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June 29, 2007 | Michael Holloway

Supporters Update - June 2007


  • May 2007 Election Report

We published our Elections Report this month, presenting our observations of and investigations into the 3 May elections. The report raises serious concerns regarding the use of e-voting and e-counting technologies in statutory elections and questions the government's preference for voter convenience over confidence and trust in the electoral process. It earned ORG its first mention in Parliament, and our Westminster launch event saw MPs, civil servants and all manner of politicos rub shoulders with online activists and computer security experts. Thanks to all the volunteers whose hard work and dedication made this watershed campaign possible.

  • iCommons

ORG was invited to the iCommons iSummit in Dubrovnik, Croatia this month to talk about its work to the international community of Creative Commons enthusiasts gathered there. Becky shared a stage with Cory Doctorow, Erik Josefsson of EFF Europe and Fred Beneson of Free Culture. There was great interest in the work ORG did around the Gowers Review of Intellectual Property last year, with many people asking how they could form "ORGs" back in their home countries. Larry Lessig, announcing his intention to retire as the movement's spokesperson, endorsed ORG's work in the UK.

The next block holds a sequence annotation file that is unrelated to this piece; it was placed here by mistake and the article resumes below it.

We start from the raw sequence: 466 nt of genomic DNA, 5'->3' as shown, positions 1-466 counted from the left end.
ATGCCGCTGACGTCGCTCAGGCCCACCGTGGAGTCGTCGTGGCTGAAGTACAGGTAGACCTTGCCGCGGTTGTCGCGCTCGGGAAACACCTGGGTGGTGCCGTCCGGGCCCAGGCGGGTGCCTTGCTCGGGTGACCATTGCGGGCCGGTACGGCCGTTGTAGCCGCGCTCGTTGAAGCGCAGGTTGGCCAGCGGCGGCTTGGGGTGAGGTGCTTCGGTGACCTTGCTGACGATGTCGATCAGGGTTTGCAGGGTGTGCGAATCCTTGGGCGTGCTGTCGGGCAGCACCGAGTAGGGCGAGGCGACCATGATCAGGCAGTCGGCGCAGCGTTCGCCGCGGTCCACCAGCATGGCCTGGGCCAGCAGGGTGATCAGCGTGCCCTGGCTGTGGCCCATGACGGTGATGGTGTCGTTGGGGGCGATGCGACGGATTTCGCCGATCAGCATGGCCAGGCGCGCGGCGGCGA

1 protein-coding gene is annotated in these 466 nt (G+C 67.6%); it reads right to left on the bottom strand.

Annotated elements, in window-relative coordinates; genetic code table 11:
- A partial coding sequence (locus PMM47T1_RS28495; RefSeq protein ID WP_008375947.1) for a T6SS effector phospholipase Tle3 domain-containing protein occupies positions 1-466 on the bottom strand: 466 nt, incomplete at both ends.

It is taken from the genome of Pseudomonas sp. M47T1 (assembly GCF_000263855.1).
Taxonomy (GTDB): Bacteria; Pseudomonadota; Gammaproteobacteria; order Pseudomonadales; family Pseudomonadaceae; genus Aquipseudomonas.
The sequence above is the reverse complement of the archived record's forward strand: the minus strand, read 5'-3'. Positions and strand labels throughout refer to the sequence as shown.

• Surveillance and Privacy at the House of Lords

ORG submitted a short response to the House of Lords Constitution Committee's consultation into the impact of surveillance and data collection upon the privacy of citizens and their relationship with the state. We argued that legislative safeguards against the mismanagement and misue of private data are poorly enforced.

  • IPRED 2

Becky attended the UK Intellectual Property Office's stakeholder meeting on IPRED2, an EU directive which could turn some forms of intellectual property infringement from a civil to a criminal offence. The legislation has passed the European Parliament and is now with the Council of Ministers, meaning member state governments will soon have their chance to input on the legislation. There was some consensus at the meeting that the legislation should only apply to counterfeiting and piracy, yet it was not clear what each of the participants meant by piracy, and the contentious definition of "commercial scale" infringement may well go unchallenged. We'll keep you updated as to how the negotiations progress. Its also worth following EFF Europe's Copycrime blog.